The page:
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Is this a petrified fruit or a concretion?

  1. Apr 22, 2016 #1
    I found a 2 inch diameter round rock in Oregon. When I hit it with a hammer it split it in half and there was a "seed" in the middle that had the appearance of an apple seed in shape, color, and size. I know that concretions start with a seed, but the inside pattern is not like any concretion I have seen. I goes out in "rays" from the center like a citrus fruit. What do you think it is? I sanded one of the halves. petrified citrus fruit (3)_edited.jpg petrified citrus fruit (2)_edited.jpg petrified citrus fruit (1)_edited.jpg
     
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  3. Apr 22, 2016 #2

    Bystander

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    Gypsum.
     
  4. Apr 22, 2016 #3
    No. I have seen "desert roses" (gypsum). None ever formed like this. But if you do find a photo of one that has rays perfectly formed around a center point, I would like to see it (contained within a sphere).
     
  5. Apr 22, 2016 #4

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  6. Apr 22, 2016 #5

    Andy Resnick

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    Interesting... almost looks like an avocado pit.
     
  7. Apr 22, 2016 #6

    jim mcnamara

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    Okay - instead of bumbling about let's try Science:
    1. do you know how to test approximate Moh's hardness? Give us a number.

    2. Does the rock fizz or bubble or become shiny clean under the drop when you put a tiny drop of acid on it? Lemon juice will work.

    Since you cut it, therefore it must be fairly soft - which is why I asked #2.
     
  8. Apr 22, 2016 #7
    I tried two different acids and it did not fizz. Neither a fingernail nor a penny scratched it. So I guess that rules out gypsum.
     
  9. Apr 22, 2016 #8
    I did not cut the rock. I hit it with a hammer until it split in two. I did not sand the outside. It is a hard rock.
     
  10. Apr 22, 2016 #9

    jim mcnamara

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    How about the other two tests?
     
  11. Apr 23, 2016 #10
    It seems to leave a shiny trail of metal when I try to scratch it with a paper clip. With my bifocals I just couldn't focus that well even with magnifying glass to see if it left a permanent scratch. If it did it wasn't a deep scratch. It does not scratch glass.
     
  12. Apr 23, 2016 #11

    OmCheeto

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    I've never cut open an avocado pit, so I wouldn't know.
    It looks like a petrified Osage Orange fruit to me.
    openosageorange.jpg
    Maybe polished in a river bed.

    Could also be one of those round tree thingys. (google google google).. Burl!
    Though I'm not a wood burl expert.

    Where's @phinds when you need him.
     
  13. Apr 25, 2016 #12

    jim mcnamara

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    Burls generally are the result of a virus infection in trees - like Witches broom for example. They do not look like that in general. Basically the plant tissues are all 'screwed around'. Burls are probably best thought of as growing a tumor on a tree. Some are bacterially induced.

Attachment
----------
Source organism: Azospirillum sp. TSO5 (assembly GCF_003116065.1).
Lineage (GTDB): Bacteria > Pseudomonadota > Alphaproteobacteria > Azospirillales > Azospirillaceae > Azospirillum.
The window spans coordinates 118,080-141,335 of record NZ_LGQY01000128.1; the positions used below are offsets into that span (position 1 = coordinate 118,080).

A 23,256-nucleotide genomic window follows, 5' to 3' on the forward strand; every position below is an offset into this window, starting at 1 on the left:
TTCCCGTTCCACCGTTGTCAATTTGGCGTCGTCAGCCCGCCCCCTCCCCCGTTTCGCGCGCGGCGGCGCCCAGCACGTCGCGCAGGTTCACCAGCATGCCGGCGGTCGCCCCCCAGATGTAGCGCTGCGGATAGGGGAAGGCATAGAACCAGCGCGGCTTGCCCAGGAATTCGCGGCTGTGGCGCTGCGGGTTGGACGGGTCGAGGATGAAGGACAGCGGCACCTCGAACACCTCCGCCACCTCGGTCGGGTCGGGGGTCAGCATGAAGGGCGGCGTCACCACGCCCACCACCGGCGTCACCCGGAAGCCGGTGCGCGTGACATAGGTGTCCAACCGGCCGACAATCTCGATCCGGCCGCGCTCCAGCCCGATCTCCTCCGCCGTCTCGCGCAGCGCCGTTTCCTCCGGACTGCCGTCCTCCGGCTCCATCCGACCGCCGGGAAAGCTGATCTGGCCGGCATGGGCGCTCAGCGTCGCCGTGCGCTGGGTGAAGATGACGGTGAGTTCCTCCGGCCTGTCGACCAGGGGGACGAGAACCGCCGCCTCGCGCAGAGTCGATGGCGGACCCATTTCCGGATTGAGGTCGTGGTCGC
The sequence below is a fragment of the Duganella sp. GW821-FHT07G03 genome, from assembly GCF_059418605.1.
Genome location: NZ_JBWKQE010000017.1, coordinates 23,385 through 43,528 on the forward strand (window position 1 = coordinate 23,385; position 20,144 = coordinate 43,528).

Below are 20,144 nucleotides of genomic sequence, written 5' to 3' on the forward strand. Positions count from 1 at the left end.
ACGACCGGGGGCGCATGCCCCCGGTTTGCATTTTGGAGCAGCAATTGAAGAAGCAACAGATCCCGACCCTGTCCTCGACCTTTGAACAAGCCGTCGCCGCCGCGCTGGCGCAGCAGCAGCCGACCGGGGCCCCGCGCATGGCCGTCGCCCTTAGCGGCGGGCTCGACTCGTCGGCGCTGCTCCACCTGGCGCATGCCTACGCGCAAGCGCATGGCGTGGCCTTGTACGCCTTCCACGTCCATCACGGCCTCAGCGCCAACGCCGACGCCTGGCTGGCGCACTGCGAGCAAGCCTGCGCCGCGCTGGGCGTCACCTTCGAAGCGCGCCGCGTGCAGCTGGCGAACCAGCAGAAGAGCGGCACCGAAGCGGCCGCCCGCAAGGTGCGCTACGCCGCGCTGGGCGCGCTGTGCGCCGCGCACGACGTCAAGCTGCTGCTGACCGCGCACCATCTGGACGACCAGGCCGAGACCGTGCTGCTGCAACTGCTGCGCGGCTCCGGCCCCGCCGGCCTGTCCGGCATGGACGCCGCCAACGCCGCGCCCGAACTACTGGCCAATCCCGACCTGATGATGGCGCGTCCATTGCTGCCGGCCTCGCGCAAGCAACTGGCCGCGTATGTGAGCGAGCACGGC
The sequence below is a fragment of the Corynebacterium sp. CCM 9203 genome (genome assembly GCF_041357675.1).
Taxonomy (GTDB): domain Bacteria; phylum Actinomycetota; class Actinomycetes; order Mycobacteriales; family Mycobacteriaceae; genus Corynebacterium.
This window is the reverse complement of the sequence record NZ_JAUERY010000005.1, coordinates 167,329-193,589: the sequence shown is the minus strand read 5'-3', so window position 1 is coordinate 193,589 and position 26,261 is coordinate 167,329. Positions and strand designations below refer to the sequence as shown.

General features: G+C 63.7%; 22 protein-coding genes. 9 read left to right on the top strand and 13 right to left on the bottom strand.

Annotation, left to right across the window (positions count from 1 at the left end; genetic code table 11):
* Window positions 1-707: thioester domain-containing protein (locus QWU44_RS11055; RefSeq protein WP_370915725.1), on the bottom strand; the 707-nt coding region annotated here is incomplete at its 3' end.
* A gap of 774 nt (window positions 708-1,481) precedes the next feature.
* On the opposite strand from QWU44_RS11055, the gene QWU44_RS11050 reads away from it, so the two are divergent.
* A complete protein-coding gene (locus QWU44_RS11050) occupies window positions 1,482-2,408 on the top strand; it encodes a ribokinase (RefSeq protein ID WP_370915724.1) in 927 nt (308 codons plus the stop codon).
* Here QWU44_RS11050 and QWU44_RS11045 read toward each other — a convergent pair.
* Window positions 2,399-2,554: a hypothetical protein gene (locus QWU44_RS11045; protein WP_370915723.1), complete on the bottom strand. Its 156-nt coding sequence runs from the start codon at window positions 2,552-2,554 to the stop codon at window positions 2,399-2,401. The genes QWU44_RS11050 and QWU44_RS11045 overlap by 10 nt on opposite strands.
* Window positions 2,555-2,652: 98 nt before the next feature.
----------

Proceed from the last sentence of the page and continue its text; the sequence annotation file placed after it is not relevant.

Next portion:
Structurally it does resemble osage orange (Maclura pomifera) fruits, yup. And a distribution map shows that it is native to Oregon
    http://plants.usda.gov/core/profile?symbol=MAPO

    So, if the concretion is more than about 2-3 inches in diameter Osage orange looks like a very possible source. The fact that it split so conveniently with a hammer also indicates the fruit structure (locules) that M. pomifera has. As a comment, whacking things like that with a hammer is a great way to create a pile of dust and pebbles, most times. You lucked out as they say.

    The only issue is formation. It's Moh's hardness is high-ish, and it clearly is not a carbonate. So, I'm not sure what mineral it is.

    However that is a nice specimen. If you know a rockhound or there is a local rock shop, consider finding out about getting the two inside surfaces of the ball polished. You know, all shiny. Something like that may have some real collector value.
     
    Last edited: Apr 25, 2016
  14. Apr 25, 2016 #13
    I wouldn't do anything to it until it's positively identified one way or the other. The still rough side shows the direction of the "flakes" or whatever they are much better than the sanded side, and I'd assume that would help with identification.

    If it were an orange, it would be very peculiar for it to have petrified without first having dried up into a shape not immediately recognizable as an orange. Seems more likely it would have been a seed or nut of some kind, something that started out with more oil content than water, so that when it dried out, the overall shape was not much distorted.

    Were I the OP I would email images to whatever paleobotanists I could find the email's of. They might already know what nut or fruit it is, or might already know of some purely mineral process that has this organic-looking result.
     
  15. Apr 25, 2016 #14
    Kinda looks like this aso,
    800px-MarcasiteGeode.jpg

    If it is pyrite or marcasite (which I am not saying it is ) degradation with moisture could have made the specimen more flaky.
    https://en.wikipedia.org/wiki/Marcasite
    In any case, mineral deposits can look like organic material petrified.
     
  16. Apr 25, 2016 #15
  17. Apr 25, 2016 #16

    ProfuselyQuarky

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    aah . . . iron pyrite (otherwise known as fool's gold!:biggrin:)
     
  18. Apr 25, 2016 #17
    you should have someone who knows what they are doing take a look at it before you ruin it more than you already may have.
     
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